Recent comments

  • Reply to: Voluntary-based study circles and related municipal policies: international best practices   8 months 5 days ago

    Great to see this! At Peer 2 Peer University, we've been using study circles in public libraries and community centers which are guided by free online courses, which we call learning circles. Most of our work is in North America and Eastern Africa, but we're expanding this year with partners in five European countries.

    Feel free to find out more at


  • Reply to: Report on seminar in honour of Lalage Bown - 23 May 2018   2 years 3 months ago

    Drum Beats of Learning: For Lalage


    Imagine yourself on a warm West African evening

    Live horns and saxophones of Nigerian hi life pulsating

    Cold green bottles of Star beer set out

    Mostly young men, some from the army, some traders some journalists


    This is the ‘midnight seminar’ of the University of Ibadan’s

    Extra-mural studies Department

    And opening up the late evening conversation about philosophy, politics and science

    Is our young Extra-Mural Tutor, Lalage Bown


    Cheltenham College and Oxford University is where this part of her story begins

    Not the place one usually thinks of for an African story

    But Lalage, having studied during the Second World War at Oxford,

    Met Thomas Hodgkin, historian and former WEA teacher and then Head of the Oxford Extra-mural Delegacy


    The Oxford Extra-Mural Delegacy was created at the end of the war to create adult education opportunities for post-war Africans and others to gain the skills needed for the new age emerging.

    What Hodgkin really had in mind was the creation of a learning foundation to feed and support the independence movements in post-war Africa. 


    We are not sure how the conversations might have gone, 

    But the radical ideas of Thomas Hodgkin and the 

    Intellectual imagination of his partner Dorothy Hodgkin,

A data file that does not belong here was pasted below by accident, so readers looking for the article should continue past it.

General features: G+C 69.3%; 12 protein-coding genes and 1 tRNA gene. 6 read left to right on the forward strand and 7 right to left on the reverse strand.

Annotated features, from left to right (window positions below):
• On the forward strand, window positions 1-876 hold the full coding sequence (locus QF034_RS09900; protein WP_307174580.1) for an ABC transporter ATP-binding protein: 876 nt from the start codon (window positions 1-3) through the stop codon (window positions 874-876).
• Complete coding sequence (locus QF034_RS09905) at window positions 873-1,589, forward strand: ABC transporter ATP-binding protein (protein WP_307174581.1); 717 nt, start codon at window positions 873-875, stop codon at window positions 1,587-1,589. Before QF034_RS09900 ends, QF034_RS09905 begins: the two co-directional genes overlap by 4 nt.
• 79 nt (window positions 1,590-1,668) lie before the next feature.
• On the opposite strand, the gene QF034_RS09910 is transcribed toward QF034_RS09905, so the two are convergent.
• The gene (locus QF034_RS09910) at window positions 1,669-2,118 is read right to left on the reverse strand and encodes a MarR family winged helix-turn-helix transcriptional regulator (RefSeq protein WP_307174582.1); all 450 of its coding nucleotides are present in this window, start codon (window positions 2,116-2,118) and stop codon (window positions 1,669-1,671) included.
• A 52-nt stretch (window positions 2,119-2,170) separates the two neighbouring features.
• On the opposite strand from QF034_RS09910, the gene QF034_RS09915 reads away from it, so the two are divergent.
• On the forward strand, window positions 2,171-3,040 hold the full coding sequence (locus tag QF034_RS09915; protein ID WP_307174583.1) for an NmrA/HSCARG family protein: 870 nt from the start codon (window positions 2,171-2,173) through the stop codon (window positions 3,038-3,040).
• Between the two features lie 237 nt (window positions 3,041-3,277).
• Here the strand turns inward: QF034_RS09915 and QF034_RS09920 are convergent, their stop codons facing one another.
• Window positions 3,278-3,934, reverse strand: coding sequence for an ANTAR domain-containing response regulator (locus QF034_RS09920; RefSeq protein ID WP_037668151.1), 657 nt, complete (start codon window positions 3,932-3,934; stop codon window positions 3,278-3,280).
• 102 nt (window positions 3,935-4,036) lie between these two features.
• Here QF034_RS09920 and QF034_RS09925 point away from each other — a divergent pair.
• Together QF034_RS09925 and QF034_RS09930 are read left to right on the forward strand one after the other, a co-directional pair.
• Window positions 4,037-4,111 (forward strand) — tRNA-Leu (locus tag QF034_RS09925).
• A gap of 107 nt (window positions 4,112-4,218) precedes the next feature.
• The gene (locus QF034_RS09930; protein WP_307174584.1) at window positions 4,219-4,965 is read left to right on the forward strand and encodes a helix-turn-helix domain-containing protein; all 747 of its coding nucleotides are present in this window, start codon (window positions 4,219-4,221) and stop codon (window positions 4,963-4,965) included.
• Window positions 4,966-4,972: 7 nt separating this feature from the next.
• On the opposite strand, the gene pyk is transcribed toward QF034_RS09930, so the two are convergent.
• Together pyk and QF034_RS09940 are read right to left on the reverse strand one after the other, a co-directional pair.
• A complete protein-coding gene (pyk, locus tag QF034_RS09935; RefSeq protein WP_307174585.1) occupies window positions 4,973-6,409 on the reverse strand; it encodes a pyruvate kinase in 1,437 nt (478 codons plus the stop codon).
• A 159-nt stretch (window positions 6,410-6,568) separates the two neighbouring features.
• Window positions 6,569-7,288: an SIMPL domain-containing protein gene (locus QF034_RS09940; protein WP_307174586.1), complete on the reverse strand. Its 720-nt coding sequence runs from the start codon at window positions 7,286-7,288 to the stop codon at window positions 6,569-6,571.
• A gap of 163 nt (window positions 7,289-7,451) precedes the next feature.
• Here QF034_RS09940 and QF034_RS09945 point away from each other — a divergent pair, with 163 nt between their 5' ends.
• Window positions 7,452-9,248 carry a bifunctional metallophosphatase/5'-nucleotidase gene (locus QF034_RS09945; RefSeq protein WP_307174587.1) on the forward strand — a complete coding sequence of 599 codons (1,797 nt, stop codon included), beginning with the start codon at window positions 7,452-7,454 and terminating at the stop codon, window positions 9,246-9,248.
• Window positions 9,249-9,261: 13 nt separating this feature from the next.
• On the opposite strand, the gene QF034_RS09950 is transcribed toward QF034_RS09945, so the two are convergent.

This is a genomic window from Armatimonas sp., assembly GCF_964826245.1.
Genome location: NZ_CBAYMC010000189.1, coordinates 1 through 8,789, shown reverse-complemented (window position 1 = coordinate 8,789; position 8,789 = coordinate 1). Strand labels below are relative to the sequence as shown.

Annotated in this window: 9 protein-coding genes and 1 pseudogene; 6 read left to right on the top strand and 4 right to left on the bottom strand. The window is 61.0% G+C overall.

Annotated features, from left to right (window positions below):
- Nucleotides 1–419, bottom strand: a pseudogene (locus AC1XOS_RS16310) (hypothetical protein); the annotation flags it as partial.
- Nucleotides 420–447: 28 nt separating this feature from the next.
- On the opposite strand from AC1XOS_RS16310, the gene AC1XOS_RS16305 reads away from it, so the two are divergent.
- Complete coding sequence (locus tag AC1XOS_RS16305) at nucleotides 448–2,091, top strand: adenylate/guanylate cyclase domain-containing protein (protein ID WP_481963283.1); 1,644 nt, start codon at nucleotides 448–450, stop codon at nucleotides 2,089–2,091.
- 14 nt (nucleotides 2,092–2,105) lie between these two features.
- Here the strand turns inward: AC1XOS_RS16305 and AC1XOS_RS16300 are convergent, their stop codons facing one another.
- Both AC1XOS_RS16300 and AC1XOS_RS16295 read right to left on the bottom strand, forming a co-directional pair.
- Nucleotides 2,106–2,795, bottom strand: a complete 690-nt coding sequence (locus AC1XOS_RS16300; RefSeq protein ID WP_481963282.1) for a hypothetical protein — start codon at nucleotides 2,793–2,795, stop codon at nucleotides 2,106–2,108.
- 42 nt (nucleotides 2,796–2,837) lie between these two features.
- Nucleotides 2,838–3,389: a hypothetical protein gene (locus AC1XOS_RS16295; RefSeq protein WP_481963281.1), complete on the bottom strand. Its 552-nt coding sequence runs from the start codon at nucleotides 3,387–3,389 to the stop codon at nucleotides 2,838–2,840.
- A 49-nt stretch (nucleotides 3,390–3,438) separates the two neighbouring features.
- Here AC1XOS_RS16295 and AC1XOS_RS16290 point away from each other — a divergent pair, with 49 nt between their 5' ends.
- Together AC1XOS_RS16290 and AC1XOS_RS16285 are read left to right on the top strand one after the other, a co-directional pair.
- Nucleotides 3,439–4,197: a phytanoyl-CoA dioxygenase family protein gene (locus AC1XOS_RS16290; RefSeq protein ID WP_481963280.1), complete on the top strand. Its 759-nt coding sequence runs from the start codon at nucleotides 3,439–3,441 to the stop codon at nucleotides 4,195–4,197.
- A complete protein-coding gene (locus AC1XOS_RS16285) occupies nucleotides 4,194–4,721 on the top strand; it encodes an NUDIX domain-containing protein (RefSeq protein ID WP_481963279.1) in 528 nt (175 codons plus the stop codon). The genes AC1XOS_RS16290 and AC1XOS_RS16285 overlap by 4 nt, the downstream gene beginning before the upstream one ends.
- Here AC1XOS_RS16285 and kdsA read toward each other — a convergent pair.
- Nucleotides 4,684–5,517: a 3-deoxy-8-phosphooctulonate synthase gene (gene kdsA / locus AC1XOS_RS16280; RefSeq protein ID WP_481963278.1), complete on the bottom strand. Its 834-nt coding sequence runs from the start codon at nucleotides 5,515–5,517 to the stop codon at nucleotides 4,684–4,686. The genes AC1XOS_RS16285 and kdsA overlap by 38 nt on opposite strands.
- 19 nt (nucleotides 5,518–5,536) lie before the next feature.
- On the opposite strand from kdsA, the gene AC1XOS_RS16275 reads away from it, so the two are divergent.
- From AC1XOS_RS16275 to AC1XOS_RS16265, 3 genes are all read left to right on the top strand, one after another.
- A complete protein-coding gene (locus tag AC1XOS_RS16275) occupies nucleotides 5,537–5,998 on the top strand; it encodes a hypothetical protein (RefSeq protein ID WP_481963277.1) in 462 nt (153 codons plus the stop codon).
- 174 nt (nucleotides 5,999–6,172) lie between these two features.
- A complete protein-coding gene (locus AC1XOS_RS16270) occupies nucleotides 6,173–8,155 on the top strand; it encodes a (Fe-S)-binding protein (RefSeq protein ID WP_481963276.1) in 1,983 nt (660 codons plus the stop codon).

(Yes that Dorothy Hodgkin who was awarded a Nobel Prize)

    Must have been exhilarating


    In any case in 1949, at 23, she was selected as the only woman to join the newly created University of Ghana as a resident tutor 

    She was taken to the village where she was to help build her first cottage and to begin offering adult education classes 

    Classes that would add intellectual heat to the growing  fires of the independence.


    And so began a remarkable life of leadership and institutional development

    In adult education and higher education as she worked and led Extra-Mural and Adult Education Departments in Ibadan, Nigeria, Kampala, Uganda, Lusaka, Zambia, Lagos, Nigeria and Zaria, Nigeria 

    Serving as the Secretary of the African Adult Education Association



    Lalage’s contributions to adult education, intellectual and even political life during her years in Africa are hard to capture

    She brought dignity, respectability, professionalism, and a passion for learning and justice

    To each post, each book, each article, each speech and each conversation about adult education that she was involved in


    She served each university that she worked in with a firm belief that that particular university

    At that particular point in history was as good as any in the world

    And she served the leaders, the students and the citizens of each of the places where she worked with full respect, focus and dedication